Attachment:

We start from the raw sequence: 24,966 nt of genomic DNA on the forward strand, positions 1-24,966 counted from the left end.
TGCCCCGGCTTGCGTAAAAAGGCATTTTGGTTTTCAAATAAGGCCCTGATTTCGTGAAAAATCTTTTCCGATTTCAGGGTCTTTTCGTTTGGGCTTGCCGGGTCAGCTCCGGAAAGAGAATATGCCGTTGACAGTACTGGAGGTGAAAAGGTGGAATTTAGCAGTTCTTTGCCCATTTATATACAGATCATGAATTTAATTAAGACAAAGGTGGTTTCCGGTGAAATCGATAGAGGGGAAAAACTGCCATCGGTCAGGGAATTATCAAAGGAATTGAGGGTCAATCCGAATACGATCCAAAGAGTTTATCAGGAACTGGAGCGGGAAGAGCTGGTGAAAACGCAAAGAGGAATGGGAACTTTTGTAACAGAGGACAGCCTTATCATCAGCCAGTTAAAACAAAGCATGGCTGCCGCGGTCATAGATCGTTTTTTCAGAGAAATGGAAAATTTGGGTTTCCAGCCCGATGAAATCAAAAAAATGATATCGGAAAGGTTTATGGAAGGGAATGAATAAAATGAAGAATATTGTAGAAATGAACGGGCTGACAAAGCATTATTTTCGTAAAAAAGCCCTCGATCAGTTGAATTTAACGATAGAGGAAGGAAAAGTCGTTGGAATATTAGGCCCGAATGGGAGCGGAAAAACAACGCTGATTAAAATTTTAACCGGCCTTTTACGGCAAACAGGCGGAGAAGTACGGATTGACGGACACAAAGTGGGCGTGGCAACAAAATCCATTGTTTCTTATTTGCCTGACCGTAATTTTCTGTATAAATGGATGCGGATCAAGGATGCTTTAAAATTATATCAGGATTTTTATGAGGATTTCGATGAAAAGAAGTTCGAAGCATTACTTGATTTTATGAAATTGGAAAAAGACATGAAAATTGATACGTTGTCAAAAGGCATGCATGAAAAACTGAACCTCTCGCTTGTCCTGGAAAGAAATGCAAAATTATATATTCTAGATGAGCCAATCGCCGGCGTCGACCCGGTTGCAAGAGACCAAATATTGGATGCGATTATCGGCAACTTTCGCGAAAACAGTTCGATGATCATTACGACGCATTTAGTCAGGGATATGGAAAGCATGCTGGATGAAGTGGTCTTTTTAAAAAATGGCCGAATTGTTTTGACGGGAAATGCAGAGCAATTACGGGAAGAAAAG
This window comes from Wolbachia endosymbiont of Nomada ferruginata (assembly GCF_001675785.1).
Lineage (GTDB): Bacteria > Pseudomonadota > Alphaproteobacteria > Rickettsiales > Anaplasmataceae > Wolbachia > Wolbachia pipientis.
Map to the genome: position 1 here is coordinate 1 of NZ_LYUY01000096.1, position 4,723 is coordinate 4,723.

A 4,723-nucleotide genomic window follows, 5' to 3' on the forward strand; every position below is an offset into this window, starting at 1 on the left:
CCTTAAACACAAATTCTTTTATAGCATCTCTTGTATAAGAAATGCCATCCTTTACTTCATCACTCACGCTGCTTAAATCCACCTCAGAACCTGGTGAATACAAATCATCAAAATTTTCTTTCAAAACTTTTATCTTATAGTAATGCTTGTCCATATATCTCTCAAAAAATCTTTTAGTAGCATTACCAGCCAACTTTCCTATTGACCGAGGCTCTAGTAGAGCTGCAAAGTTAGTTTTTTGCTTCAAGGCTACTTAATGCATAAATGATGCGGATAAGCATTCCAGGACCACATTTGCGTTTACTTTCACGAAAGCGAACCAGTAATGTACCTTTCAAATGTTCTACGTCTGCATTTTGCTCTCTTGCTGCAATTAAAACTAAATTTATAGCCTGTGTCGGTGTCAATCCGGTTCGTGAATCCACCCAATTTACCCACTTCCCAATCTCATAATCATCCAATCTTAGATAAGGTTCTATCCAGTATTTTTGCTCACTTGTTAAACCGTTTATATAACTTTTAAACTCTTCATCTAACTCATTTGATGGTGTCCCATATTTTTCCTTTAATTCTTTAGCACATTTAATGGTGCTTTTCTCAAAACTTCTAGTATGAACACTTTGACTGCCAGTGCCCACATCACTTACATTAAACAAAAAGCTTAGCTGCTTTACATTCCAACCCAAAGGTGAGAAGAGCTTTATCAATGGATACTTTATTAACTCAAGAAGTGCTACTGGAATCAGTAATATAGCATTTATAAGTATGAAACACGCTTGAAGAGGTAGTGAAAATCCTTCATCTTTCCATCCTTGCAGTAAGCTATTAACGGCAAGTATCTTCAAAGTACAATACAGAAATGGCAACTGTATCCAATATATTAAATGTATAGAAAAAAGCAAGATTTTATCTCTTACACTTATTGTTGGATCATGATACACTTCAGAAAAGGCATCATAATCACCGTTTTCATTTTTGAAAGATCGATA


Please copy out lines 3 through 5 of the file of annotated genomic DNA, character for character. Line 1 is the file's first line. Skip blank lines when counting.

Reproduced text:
This window comes from Wolbachia endosymbiont of Nomada ferruginata (assembly GCF_001675785.1).
Lineage (GTDB): Bacteria > Pseudomonadota > Alphaproteobacteria > Rickettsiales > Anaplasmataceae > Wolbachia > Wolbachia pipientis.
Map to the genome: position 1 here is coordinate 1 of NZ_LYUY01000096.1, position 4,723 is coordinate 4,723.